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From Longman Dictionary of Contemporary Englishirreversibleir‧re‧ver‧si‧ble /ˌɪrɪˈvɜːsəbəl◂ $ -ɜːr-/ AWL adjective  1 STOP something THAT IS HAPPENINGirreversible damage, change etc is so serious or so great that you cannot change something back to how it was before opp reversible Fossil fuels have caused irreversible damage to the environment2 if an illness or bad physical condition is irreversible, it will continue to exist and cannot be cured Miller is in an irreversible coma. irreversible blindnessirreversibly adverb His reputation was irreversibly damaged by the affair.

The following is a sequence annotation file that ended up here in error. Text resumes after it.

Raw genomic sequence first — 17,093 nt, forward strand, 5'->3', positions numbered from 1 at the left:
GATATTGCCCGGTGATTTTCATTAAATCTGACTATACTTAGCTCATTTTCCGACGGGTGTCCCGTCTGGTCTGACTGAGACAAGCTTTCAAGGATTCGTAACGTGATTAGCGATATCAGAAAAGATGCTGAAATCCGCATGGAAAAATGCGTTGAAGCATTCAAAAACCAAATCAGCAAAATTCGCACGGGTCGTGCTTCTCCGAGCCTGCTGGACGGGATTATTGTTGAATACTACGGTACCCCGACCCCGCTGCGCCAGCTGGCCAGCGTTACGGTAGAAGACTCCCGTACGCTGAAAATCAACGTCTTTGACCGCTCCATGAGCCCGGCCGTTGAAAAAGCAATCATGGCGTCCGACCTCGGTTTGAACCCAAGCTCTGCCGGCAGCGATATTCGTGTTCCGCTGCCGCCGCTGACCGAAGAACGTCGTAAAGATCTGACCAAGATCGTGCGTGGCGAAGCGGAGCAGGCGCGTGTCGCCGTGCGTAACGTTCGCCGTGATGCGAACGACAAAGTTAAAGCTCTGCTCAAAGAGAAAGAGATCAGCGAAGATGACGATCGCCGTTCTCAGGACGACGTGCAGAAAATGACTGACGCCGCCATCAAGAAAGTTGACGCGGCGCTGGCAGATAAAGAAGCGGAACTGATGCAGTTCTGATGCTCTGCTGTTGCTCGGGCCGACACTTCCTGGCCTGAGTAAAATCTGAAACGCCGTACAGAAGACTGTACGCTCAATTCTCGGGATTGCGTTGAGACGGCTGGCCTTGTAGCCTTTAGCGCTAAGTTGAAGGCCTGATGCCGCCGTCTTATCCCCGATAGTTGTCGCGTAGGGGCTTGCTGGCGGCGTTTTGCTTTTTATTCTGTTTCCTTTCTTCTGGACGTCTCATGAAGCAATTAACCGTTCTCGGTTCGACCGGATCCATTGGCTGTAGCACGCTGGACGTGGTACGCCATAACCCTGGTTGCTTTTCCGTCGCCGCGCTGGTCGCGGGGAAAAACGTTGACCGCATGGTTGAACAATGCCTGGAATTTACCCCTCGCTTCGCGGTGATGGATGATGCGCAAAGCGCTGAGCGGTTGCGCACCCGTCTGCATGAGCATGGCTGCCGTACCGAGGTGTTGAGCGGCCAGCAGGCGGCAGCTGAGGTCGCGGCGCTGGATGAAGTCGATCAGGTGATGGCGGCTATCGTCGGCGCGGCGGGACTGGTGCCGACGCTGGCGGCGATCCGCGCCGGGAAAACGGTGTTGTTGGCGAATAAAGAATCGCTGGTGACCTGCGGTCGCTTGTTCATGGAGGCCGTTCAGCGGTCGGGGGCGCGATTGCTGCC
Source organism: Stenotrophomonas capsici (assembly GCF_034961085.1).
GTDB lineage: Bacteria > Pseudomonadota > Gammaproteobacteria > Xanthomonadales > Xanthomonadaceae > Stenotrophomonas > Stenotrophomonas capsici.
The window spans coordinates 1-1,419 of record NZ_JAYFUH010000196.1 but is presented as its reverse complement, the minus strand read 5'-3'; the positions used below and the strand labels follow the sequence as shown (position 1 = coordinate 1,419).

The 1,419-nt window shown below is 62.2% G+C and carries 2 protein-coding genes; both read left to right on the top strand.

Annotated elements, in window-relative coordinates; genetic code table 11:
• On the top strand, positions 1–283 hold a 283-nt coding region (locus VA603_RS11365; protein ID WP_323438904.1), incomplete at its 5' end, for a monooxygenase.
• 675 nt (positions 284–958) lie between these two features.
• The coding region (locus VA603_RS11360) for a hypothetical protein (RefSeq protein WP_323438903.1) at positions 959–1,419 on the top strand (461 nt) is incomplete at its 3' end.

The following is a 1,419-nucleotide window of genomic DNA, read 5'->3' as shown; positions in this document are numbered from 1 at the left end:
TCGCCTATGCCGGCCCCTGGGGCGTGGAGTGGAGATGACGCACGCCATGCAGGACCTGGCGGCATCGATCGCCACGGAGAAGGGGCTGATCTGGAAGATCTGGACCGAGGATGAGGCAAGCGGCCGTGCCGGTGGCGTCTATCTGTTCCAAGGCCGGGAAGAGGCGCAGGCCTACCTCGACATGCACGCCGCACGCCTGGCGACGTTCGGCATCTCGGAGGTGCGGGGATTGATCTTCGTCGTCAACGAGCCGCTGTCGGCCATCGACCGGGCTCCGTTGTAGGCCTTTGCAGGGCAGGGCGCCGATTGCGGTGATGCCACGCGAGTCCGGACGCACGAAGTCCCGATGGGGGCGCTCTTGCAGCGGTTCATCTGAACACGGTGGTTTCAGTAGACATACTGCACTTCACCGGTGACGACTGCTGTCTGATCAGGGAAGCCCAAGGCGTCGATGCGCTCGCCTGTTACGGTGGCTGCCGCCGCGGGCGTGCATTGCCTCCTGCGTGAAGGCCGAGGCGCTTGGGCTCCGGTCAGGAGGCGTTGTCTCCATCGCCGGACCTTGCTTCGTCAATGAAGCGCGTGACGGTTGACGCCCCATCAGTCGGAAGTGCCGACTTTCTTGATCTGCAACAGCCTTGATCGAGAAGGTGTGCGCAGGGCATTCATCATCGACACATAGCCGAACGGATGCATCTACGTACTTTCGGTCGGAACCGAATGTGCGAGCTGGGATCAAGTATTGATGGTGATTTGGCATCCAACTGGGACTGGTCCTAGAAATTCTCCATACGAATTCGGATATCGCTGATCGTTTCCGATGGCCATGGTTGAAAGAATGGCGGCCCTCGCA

Examples from the Corpus
irreversibleDespite claims made by skincare manufacturers, the effects of ageing are irreversible.But things are changing and some of these changes look irreversible.Much of this simplification may be irreversible.The consensus among scientists is that global warming is irreversible.They intend to build a socialist state, and the revolution which they have begun is irreversible.New technology has brought about irreversible changes in society.We urge you to ensure the most stringent environmental assessment procedures are followed before any irreversible damage is done.A third priority is to stop irreversible damage to the natural environment.an irreversible decisionAmong the drugs that may cause irreversible injury to the vestibular hair cells are streptomycin, neomycin, and gentamicin.
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